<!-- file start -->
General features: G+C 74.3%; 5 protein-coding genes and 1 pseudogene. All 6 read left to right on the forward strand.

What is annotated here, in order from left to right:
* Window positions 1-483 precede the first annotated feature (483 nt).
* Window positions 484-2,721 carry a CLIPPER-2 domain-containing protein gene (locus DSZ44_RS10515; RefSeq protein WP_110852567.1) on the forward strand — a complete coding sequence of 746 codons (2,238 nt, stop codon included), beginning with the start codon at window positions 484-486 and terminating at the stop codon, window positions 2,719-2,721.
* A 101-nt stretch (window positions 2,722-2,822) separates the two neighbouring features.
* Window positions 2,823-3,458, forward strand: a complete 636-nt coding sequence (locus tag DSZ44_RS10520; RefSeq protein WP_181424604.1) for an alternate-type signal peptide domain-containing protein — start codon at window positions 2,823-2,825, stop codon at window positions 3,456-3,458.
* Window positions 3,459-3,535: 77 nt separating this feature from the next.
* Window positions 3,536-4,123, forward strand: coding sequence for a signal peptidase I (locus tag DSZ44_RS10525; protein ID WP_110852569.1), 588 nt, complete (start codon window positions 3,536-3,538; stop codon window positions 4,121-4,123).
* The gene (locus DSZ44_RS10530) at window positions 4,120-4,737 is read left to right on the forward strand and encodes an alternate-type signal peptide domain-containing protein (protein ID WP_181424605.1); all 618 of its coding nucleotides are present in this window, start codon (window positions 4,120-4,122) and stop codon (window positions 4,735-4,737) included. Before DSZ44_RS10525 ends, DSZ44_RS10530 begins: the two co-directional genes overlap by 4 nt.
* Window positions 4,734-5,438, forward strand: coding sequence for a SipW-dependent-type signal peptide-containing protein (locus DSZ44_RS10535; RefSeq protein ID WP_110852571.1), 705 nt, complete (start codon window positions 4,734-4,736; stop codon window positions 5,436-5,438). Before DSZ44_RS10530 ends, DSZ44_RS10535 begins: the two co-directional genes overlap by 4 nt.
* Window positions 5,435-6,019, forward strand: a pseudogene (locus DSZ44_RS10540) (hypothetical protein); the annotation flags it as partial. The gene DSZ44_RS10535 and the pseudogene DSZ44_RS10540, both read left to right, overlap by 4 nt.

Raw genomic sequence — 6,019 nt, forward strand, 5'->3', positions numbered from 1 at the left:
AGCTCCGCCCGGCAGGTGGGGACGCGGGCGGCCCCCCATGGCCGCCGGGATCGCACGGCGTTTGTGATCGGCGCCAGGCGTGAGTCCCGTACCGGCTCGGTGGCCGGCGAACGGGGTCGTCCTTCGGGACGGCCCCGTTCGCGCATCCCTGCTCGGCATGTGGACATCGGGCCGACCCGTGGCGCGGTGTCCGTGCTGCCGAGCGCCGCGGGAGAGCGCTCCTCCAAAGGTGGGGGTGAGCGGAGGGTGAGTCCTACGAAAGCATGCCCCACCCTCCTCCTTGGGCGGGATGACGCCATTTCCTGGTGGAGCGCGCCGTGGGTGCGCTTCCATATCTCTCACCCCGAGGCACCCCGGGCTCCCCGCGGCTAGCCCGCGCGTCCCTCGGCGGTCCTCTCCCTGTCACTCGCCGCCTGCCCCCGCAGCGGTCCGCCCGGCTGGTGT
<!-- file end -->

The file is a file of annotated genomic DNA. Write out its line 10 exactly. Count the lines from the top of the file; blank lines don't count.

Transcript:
* Window positions 4,734-5,438, forward strand: coding sequence for a SipW-dependent-type signal peptide-containing protein (locus DSZ44_RS10535; RefSeq protein ID WP_110852571.1), 705 nt, complete (start codon window positions 4,734-4,736; stop codon window positions 5,436-5,438). Before DSZ44_RS10530 ends, DSZ44_RS10535 begins: the two co-directional genes overlap by 4 nt.